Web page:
Why are we measuring AQI?
Our AQI is a index measuring the pollution of ambient air with particulate matter, based on US standards. It provides a simple guide to levels of air pollution that the World Health Organization (WHO) classifies on a scale from “good” and “moderate through “unhealthy” to even “hazardous”.
Since opening up in 2011, Myanmar has experienced rapid development. While this development has had a great positive impact on many people as wages are higher, electricity is more constantly supplied and many people can buy things they could not have afforded before, air quality in Yangon has worsened and often exceeds levels recommended by the WHO, as different studies have shown.
Especially the huge influx of cars and industry has caused the air to be a lot more polluted than it used to be a few years ago. As more and more trees have to give way for streets, the city also loses its capacity to filter CO2 out of the air. If these trends continue, Yangon will share the same fate as all those cities in which wearing a mask is the only way to stay healthy – and sometimes, not even that is enough.
How does Yangon rank in comparison with other cities?
There is a general belief that Yangon air quality is relatively good compared with heavily polluted cities like New Delhi, Katmandu or Beijing. This is true but only to an extent, Especially during the rainy season, Yangon’s AQI is usually within the bounds deemed “good” by the American AQI scale. On average, however, they still exceed WHO limits because during rush hour, pollution spikes up dramatically. And during winter, the AQI frequently reaches “unhealthy” levels that should be of concern to everybody – they are as bad (or even worse) as in Bangkok or Chiang Mai.
Our own monitoring station is set in a residential area located between Pyay Road and Insein Road, and it often shows AQI values that are of health concern. Yangon’s main roads experience an even greater pollution and thus pose a greater health risk, as has been shown by EcoLab. For a broader overview of air pollution in different parts of the world, one can find maps at https://waqi.info/ or at https://openaq.org/. For technical reasons, we cannot yet integrate our data into these maps which is why they do not show any data for Myanmar. However, comparisons show that Myanmar has some of the worst air pollution in the world which has also been shown by other studies. For example, in terms of air quality, Myanmar ranks 171 of 180 in the Environmental Performance Index, rendering it one of the worst countries in the world in this respect.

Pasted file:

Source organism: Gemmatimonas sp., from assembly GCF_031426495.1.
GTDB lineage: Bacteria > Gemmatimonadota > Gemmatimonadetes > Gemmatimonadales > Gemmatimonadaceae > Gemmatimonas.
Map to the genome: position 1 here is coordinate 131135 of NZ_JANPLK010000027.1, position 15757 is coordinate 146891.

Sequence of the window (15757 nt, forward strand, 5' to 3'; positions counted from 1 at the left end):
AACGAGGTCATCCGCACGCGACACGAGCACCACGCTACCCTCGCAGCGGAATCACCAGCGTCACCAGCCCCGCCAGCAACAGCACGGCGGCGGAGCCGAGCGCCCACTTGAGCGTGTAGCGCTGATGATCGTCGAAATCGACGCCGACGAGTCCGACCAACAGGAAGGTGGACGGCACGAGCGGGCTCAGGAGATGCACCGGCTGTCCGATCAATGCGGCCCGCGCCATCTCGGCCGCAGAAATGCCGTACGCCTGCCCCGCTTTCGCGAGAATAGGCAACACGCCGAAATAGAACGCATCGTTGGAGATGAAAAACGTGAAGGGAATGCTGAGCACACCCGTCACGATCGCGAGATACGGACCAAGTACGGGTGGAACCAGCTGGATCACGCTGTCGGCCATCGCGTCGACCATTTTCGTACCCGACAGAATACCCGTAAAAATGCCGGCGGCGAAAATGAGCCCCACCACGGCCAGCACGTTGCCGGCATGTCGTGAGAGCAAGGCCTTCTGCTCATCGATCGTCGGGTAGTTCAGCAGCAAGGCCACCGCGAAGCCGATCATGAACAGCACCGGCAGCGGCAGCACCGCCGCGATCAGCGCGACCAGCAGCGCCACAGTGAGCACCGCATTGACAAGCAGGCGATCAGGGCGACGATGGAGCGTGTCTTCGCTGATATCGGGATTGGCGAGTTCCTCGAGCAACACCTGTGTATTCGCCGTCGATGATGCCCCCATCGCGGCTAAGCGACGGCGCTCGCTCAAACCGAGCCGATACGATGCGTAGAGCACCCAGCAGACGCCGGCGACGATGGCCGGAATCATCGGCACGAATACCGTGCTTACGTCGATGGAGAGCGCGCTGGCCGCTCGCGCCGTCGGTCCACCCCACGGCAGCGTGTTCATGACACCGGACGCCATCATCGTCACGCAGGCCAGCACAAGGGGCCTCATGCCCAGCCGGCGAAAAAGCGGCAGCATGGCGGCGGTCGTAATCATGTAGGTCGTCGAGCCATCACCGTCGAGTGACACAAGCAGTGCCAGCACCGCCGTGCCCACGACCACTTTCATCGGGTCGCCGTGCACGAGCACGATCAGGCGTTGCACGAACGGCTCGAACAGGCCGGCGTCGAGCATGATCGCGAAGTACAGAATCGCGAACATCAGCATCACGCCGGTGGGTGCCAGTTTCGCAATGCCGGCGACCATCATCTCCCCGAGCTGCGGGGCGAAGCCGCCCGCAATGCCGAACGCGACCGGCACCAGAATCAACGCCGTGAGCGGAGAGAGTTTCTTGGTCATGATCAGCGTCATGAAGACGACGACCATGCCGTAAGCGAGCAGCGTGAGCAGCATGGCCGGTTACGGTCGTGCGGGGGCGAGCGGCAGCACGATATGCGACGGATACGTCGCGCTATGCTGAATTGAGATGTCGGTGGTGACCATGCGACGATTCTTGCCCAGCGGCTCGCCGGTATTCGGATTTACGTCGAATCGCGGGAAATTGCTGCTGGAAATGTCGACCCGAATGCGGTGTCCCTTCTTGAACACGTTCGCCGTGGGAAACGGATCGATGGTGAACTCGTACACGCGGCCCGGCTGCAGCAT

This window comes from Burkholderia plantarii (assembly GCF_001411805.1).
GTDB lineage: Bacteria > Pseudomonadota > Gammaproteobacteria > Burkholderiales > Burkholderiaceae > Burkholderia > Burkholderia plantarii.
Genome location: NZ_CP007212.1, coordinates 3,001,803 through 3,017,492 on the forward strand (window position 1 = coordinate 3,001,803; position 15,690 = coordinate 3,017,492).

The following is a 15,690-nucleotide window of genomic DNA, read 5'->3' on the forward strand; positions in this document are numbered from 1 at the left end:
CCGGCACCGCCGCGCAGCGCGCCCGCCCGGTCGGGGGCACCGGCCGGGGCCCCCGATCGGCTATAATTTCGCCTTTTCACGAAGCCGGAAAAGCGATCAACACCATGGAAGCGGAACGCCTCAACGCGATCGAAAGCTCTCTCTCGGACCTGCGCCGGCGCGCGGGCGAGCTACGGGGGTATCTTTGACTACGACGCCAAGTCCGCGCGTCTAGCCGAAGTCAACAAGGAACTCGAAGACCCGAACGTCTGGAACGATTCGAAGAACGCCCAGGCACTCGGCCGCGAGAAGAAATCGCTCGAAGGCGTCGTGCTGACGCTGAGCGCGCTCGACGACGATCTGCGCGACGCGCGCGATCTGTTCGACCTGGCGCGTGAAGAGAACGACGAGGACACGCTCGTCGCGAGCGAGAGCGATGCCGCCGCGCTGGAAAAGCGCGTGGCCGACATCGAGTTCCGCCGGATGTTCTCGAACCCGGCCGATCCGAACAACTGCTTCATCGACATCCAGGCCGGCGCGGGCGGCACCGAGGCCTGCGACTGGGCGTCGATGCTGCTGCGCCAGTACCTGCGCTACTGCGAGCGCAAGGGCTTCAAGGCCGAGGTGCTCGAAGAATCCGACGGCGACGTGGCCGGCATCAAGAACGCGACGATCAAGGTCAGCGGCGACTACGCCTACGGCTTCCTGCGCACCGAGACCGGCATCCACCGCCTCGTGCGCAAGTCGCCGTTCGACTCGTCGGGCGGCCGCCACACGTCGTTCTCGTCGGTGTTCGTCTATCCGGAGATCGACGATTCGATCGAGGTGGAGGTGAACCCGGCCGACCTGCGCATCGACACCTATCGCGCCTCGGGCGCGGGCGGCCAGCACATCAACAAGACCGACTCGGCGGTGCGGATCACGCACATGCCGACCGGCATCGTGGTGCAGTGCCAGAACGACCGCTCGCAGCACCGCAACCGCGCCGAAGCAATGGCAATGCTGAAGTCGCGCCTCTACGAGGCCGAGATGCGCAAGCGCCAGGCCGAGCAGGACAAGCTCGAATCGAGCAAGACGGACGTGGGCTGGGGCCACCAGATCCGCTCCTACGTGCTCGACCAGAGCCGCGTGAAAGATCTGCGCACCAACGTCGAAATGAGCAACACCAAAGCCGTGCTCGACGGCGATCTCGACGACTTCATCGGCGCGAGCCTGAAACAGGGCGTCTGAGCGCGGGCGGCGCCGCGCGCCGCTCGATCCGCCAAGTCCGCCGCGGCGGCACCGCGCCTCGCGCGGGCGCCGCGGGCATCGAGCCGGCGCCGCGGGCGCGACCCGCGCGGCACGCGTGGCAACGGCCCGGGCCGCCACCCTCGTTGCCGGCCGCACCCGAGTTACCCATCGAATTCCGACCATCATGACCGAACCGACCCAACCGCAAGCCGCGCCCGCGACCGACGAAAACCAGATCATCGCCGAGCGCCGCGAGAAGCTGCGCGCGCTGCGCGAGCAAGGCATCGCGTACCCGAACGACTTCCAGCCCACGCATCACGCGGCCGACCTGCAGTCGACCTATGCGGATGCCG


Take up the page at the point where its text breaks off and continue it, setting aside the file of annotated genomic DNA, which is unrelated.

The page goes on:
What exactly is AQI?
An Air Quality Index (AQI) is an aggregate measure of different indices like PM2.5, PM10 (see below) and others. There is no universally recognized AQI, as each country has set its own standards. In our measurement, we refer to the US and the Indian AQI. The US scale considers an AQI between 0 and 50 as good, whereas the Indian scale additionally sees measures of up to 100 as satisfactory.
What is PM10?
PM10 particles have a diameter of less than 10 micrometers. These are considered the most important for measuring air quality as they are small enough to reach the lungs, settle there and cause respiratory problems. PM10 particles consist of dirt and dust from factories and roads, smoke as well as pollen. In India, levels of up to 100 µg/m3 are considered satisfactory whereas the WHO sets the boundary at 20 µg/m3 as a yearly average.
What is PM2.5?
Particles called PM2.5 have a diameter of less than 2.5 micrometers and are thus more than 100 times thinner than human hair. PM2.5 mainly stems from burned fuel, so cars are a main emitter of PM2.5. Other sources include heating (burning of wood and coal), cigarette smoking and chemical reactions of fumes emitted by power plants. As PM2.5 particles are smaller than PM10 particles, they can stay in the air for longer and penetrate the lungs deeper. This is why PM2.5 particles are generally more dangerous than PM10 particles. For a yearly average, the WHO considers 10 µg/m3 as safe, whereas in India, up to 60 µg/m3 are considered satisfactory.
What are the health impacts?